Catskills “hotel in the woods” glampsite gets $400K price chop

The 23-acre retreat comes with nine canvas cottages, A-frame house and double-hearth fireplace for meals

Tri-StateWeekend Edition /
Feb.February19, 2022 09:00 AM

420 W. Fulton Road (Four Seasons Sotheby’s International Realty)

An upstate New York glampsite with nine luxurious tent cabins and its own waterfalls and swimming holes had its price chopped by more than a third.

的23-acre Catskills retreat at 420 West Fulton Road in West Fulton with an A-frame house, a restaurant and boutique shop is now asking $665,000, down from $1 million two years ago, according to realtor.com.

“It’s like a hotel in the woods,” said Kat Schaufelberger, who opened Camp Here Here in 2018 with her then-husband, actor Zak Orth. “It gives people a chance to have a break.”

The couple purchased the land for $100,000, but Schaufelberger is now selling the property after their divorce, according to the website.

The camping getaway is three hours north of New York City in a hidden forest alongside Pantherkill Creek in the Catskill Mountains, about an hour west of Albany. Fully furnished, it’s being marketed bySherret Chaseof Four Seasons Sotheby’s International Realty.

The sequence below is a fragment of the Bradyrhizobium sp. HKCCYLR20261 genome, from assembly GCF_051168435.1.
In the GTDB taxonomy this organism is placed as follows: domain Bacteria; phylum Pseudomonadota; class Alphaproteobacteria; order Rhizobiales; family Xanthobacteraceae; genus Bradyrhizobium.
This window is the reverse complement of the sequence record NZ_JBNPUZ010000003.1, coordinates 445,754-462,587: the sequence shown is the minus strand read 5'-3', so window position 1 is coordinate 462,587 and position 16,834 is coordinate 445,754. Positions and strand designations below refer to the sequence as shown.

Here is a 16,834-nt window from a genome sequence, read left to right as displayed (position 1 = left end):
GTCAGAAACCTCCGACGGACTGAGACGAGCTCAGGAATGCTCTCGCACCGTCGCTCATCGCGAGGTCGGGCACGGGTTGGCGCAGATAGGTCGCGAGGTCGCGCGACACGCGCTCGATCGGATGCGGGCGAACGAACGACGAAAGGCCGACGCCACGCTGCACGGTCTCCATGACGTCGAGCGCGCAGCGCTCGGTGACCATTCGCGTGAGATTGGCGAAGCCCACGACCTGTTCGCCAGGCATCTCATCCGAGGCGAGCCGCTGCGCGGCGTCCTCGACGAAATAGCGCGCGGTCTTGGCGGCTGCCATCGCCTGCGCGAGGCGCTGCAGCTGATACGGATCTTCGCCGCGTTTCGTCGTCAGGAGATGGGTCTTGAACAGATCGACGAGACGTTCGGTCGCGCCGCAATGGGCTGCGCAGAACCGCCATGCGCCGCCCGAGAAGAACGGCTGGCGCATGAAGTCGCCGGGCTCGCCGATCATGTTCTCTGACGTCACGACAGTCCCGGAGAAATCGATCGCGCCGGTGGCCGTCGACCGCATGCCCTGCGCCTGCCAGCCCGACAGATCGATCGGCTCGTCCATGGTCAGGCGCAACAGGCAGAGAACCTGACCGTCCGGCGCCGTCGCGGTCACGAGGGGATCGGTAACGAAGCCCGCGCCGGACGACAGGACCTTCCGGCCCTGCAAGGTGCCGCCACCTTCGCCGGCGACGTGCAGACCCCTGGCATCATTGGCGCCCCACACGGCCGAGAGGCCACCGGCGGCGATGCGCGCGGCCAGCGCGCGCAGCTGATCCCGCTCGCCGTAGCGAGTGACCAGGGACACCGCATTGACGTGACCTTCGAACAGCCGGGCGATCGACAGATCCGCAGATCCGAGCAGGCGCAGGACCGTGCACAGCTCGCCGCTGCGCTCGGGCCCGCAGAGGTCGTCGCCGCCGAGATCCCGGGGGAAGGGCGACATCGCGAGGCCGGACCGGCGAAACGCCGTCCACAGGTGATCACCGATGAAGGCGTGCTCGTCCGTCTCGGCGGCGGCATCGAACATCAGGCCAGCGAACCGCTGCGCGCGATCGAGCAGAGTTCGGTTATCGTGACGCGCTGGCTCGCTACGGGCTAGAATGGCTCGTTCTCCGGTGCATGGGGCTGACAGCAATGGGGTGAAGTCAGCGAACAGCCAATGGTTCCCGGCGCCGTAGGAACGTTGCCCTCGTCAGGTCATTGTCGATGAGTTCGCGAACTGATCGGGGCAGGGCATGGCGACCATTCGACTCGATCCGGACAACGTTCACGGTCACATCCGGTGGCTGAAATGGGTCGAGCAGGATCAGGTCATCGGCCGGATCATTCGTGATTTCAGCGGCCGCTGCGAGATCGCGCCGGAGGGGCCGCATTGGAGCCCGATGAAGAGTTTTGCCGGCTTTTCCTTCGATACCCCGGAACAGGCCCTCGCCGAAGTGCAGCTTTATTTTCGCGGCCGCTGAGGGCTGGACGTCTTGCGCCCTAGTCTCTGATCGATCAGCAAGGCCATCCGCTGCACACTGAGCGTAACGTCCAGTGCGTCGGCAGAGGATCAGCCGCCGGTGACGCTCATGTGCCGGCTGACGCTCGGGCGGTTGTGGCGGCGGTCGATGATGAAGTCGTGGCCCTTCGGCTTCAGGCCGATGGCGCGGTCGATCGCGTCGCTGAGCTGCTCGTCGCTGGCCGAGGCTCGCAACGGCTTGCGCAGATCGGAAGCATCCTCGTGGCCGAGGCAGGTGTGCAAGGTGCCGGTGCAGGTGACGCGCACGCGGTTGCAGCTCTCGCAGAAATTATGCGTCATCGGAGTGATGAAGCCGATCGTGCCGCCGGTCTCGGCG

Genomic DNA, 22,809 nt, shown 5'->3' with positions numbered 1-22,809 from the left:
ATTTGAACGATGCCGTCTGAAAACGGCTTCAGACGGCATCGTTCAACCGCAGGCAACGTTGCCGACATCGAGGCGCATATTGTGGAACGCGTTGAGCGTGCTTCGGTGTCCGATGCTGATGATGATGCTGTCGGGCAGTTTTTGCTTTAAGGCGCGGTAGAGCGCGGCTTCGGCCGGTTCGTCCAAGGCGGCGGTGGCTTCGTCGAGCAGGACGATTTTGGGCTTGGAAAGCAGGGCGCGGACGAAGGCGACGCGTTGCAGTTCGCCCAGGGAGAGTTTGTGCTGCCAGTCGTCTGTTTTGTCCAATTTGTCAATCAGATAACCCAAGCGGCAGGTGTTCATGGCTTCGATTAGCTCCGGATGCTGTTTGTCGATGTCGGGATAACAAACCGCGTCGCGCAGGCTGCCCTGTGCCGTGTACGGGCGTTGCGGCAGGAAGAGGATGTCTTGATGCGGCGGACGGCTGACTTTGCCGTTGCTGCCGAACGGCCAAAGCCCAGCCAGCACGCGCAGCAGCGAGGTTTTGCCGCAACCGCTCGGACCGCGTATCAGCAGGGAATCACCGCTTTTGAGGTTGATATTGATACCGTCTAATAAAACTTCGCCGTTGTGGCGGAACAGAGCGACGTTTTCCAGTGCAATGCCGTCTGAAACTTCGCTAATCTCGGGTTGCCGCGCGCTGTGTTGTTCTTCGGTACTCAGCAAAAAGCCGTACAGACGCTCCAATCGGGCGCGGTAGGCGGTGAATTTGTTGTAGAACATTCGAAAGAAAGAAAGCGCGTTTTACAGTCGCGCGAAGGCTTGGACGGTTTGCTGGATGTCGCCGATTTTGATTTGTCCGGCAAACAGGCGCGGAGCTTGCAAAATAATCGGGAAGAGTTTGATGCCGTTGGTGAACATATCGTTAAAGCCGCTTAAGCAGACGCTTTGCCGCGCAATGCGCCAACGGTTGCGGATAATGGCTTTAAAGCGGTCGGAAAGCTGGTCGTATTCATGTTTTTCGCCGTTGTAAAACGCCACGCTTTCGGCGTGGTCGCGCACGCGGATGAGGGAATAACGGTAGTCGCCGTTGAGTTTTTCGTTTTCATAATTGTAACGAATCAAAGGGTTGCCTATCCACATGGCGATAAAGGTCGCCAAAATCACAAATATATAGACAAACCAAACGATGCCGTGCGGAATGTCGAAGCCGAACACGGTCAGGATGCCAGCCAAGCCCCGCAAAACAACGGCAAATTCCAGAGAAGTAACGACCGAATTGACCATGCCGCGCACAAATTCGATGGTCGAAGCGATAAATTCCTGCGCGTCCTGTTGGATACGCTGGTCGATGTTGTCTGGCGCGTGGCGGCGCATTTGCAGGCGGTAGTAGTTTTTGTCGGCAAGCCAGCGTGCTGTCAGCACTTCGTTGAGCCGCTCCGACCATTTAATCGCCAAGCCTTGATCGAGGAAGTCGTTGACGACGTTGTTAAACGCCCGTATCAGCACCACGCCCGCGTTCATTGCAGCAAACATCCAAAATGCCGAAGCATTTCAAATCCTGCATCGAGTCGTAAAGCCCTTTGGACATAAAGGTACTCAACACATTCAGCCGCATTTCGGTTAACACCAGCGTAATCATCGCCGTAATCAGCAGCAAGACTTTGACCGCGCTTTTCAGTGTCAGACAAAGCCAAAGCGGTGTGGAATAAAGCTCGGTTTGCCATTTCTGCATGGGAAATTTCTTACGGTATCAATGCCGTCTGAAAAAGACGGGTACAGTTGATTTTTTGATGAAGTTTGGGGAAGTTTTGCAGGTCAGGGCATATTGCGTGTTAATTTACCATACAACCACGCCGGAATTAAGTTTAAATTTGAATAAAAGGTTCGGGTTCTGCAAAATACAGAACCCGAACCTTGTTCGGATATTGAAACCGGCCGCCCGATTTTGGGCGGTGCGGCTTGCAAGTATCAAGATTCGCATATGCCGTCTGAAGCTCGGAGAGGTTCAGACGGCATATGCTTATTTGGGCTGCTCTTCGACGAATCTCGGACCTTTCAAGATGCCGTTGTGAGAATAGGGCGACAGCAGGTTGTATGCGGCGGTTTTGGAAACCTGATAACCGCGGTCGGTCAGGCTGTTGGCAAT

每个别墅都配有一张双人床,茶kettle on a wood stove and rustic furniture — not to mention electricity and Wi-Fi. An open-air dining hall and bar known as the “Mess” can dish out gourmet food from a double-hearth fireplace, while a bathhouse has private facilities and cedar-lined rainfall showers.

Owners can stay in the three-season A-frame cabin, built in the 1970s. The art and antiques, however, don’t come with the deal.

“There’s a library in there, with a record collection, and a full bath,” Schaufelberger said. “It needs to be kept heated and the driveway maintained (in winter).”

Besides guests from the city, the camp has also hosted visitors from Boston, Toronto and Montreal. The season starts in May and ends in October.

All the new owner has to do is cook the meals, change the sheets and sweep the cabins, Chase said.

“I wouldn’t want it torn apart,” said Schaufelberger. “It’s in a real sanctuary state — quiet and lots of birds chirping. It was meant to be a family business. It’s a lot for one human to run, even though there’s a community behind it.”

[realtor.com] – Dana Bartholomew





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